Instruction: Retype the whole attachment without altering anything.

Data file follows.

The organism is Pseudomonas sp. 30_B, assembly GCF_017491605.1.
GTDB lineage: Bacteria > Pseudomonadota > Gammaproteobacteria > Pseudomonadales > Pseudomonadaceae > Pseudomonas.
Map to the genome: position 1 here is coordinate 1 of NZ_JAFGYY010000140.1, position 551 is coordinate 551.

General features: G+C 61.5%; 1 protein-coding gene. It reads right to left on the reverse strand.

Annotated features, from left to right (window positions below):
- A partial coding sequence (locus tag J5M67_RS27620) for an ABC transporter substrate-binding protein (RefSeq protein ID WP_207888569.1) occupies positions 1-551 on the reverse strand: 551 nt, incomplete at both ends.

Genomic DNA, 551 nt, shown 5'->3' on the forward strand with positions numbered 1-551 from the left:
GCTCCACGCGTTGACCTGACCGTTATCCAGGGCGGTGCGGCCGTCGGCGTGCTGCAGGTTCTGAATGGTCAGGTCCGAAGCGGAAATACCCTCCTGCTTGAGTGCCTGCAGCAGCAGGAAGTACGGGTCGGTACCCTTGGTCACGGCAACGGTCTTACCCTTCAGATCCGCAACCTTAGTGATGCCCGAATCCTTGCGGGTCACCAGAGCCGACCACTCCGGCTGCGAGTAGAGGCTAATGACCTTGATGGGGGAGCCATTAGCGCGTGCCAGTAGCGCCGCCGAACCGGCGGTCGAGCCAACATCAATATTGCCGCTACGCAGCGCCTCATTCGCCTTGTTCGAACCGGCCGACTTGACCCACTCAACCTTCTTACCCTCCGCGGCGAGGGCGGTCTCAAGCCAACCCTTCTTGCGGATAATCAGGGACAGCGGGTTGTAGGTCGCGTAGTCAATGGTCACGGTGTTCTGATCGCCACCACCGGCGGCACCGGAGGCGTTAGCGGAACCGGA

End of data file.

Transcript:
The organism is Pseudomonas sp. 30_B, assembly GCF_017491605.1.
GTDB lineage: Bacteria > Pseudomonadota > Gammaproteobacteria > Pseudomonadales > Pseudomonadaceae > Pseudomonas.
Map to the genome: position 1 here is coordinate 1 of NZ_JAFGYY010000140.1, position 551 is coordinate 551.

General features: G+C 61.5%; 1 protein-coding gene. It reads right to left on the reverse strand.

Annotated features, from left to right (window positions below):
- A partial coding sequence (locus tag J5M67_RS27620) for an ABC transporter substrate-binding protein (RefSeq protein ID WP_207888569.1) occupies positions 1-551 on the reverse strand: 551 nt, incomplete at both ends.

Genomic DNA, 551 nt, shown 5'->3' on the forward strand with positions numbered 1-551 from the left:
GCTCCACGCGTTGACCTGACCGTTATCCAGGGCGGTGCGGCCGTCGGCGTGCTGCAGGTTCTGAATGGTCAGGTCCGAAGCGGAAATACCCTCCTGCTTGAGTGCCTGCAGCAGCAGGAAGTACGGGTCGGTACCCTTGGTCACGGCAACGGTCTTACCCTTCAGATCCGCAACCTTAGTGATGCCCGAATCCTTGCGGGTCACCAGAGCCGACCACTCCGGCTGCGAGTAGAGGCTAATGACCTTGATGGGGGAGCCATTAGCGCGTGCCAGTAGCGCCGCCGAACCGGCGGTCGAGCCAACATCAATATTGCCGCTACGCAGCGCCTCATTCGCCTTGTTCGAACCGGCCGACTTGACCCACTCAACCTTCTTACCCTCCGCGGCGAGGGCGGTCTCAAGCCAACCCTTCTTGCGGATAATCAGGGACAGCGGGTTGTAGGTCGCGTAGTCAATGGTCACGGTGTTCTGATCGCCACCACCGGCGGCACCGGAGGCGTTAGCGGAACCGGA